The truth of the situation is that in order for people to truly move on from their Christan ways it is very disconcerting for them to think that they have to abandon all their beliefs. What i hope we can get out of this is just a way to take a believer and ease them into atheism or figure out that the two systems are just much to incompatible. I would wish that it does not require a complete para dime shift. SO, the question is what can we atheists learn from theists?
This is a difficult question to debate in my opinion as I have been convinced for a while that the Bible offers nothing of value to anyone seeking answers or truth. I am inclined to be patient and tolerant of all people and lifestyles but I think my bitterness towards all faiths taints my objectivity on this one. I don't deny that there are good ideals in the Bible but which ones can we parse away from the bad ones. The sad part is, there is so much in the Bible that will lead a person to put himself in judgment over others and there is so much that will lead a person and/or a society to violently enforce random interpretations and translations of the ancient text, that it's just too dangerous to consider a viable possibility. Men inherently know what's right and wrong and they form their societies on that basis.
So my conclusion is NO although I'm very curious about anyone's ideas regarding how this might be possible.
I think this is sort of a moot discussion, and actually corroborates the unjust misinterpretation on the part of Christians that atheists have no morals. Secular humanism seems to be the popular choice for most atheists, and is far more developed than the Christian moral code. Consider some form of Humanism instead of a paradigm shift if you must, but I think the discussion itself is detrimental to our interests.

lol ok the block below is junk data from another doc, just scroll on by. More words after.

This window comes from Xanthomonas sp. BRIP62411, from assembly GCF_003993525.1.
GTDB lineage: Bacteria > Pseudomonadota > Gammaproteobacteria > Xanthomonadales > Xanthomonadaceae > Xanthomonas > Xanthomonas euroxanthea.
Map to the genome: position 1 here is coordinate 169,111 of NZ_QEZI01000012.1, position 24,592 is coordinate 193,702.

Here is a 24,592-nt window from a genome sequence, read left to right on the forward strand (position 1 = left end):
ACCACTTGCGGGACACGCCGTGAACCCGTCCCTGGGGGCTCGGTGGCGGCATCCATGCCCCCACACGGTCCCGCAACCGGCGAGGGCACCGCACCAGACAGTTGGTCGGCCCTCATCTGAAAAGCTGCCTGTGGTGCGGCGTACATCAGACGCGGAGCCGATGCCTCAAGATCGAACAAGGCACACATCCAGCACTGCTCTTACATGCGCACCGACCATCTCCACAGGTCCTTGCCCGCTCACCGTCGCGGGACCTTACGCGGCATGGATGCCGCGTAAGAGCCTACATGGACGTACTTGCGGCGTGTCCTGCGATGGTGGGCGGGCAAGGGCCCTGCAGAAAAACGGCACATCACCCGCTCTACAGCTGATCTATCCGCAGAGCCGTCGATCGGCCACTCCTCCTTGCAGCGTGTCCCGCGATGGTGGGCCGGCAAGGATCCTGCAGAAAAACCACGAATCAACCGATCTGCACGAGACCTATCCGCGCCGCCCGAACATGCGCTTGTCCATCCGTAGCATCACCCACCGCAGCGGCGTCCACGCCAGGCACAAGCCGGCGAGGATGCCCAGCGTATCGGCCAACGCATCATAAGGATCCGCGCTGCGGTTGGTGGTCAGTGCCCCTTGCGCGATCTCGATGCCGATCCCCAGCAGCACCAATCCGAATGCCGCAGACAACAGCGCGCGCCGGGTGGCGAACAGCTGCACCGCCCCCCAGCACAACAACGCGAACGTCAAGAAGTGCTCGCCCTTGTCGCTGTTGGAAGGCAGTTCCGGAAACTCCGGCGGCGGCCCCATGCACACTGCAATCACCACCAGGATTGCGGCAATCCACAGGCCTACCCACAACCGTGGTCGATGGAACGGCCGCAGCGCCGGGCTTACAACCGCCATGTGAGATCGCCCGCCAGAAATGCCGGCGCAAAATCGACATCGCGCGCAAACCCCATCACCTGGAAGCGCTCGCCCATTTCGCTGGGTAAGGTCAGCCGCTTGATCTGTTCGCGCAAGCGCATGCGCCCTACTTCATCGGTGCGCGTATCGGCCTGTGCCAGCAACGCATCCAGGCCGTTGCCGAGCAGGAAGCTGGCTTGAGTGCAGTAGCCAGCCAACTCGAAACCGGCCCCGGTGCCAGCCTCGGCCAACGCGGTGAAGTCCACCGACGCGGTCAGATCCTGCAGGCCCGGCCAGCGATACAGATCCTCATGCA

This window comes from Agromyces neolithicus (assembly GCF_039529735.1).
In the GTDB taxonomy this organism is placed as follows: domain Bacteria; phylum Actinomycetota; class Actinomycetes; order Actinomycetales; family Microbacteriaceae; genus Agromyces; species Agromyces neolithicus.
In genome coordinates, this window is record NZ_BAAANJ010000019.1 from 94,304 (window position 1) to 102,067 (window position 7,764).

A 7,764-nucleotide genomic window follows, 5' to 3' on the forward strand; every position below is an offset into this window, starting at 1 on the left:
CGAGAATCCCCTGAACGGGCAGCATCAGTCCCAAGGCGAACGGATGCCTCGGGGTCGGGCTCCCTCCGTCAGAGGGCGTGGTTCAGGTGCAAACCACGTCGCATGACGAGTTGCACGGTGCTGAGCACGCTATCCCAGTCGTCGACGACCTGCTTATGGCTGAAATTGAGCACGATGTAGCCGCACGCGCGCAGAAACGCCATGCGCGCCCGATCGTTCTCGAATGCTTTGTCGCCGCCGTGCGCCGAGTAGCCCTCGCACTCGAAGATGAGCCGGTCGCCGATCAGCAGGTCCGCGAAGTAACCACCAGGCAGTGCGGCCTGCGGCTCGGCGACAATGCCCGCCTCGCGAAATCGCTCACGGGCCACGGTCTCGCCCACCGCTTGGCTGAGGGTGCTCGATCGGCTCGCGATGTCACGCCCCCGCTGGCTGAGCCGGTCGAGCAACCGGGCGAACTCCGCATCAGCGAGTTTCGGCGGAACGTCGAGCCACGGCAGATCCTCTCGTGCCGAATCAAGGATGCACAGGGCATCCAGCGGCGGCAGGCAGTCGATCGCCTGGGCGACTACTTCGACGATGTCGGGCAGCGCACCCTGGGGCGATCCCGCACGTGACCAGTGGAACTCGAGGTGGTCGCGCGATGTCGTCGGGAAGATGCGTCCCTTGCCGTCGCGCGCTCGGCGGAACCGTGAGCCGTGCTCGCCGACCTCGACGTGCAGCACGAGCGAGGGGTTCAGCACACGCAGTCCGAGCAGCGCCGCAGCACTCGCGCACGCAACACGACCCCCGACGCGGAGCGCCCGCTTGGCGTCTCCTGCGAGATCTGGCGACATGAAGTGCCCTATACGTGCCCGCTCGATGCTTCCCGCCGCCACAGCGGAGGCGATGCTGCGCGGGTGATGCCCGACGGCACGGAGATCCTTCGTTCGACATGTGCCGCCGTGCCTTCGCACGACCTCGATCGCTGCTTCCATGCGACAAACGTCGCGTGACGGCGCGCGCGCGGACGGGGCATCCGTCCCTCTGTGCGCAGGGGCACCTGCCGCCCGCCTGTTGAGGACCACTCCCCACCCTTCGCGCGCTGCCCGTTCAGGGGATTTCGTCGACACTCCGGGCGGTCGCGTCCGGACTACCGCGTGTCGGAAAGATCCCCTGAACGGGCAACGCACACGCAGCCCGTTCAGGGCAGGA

i agree with this.
besides, though there are some good moral teachings in the new testament they are not original. the golden rule for example was already a well known ethical and moral principal for hundreds of years before the Christ figure ever was purported to have said it and even well before the jewish sages. the writer of Matt, whoever he/she/they were, even acknowledges that the golden rule was already a well known and accepted principle. Matt 7:12-- "so in everything, do to others what you would have them do to you, for this sums up the law and the prophets." the writer(s) makes it clear that the golden rule was already the law of the hebrew prophets.
check this list out to make the point further. http://www.religioustolerance.org/reciproc.htm
our morality has been selected in due to it's benefit to the species. it is innate in us. neither the hewbrew bible nor the new testament say anything new or interesting on morality. the stories simply codified existing morality through the use of allegory thereby making for an easy to follow, easy to pass on, easy to remember prescription- albeit one based on the superstitions and ignorance of credulous bronze age desert dwelling goat herders.
for what it's worth, besides the golden rule which we've established as being unoriginal to even the hebrew prophets, i don't think there's anything moral or ethical Jesus said. if someone physically harms you you're to let him do so and even offer more of your body up for harm? (Matt 5:39, Luke 6:29) are we really to be expected to love our neighbors just as we would love ourselves? (Matt 19:19, Mark 12:33, Luke 10:27) sure i'm going to do my best to be a good person to all humans but why must i love them like i do myself? and since when is it moral to convict people of thought crimes? (Matt 5:28) why is it moral to demand that people stay in marriages that they're simply unhappy in? (Matt 5:32) why is it moral to allow people to take from you whatever of your belongings they might wish without your objecting? (Matt 5:40) and finally why is it moral to say that if you love your mother, your father, your son, or your daughter more than you love Jesus then you are not worthy of him? (Matt 10:37)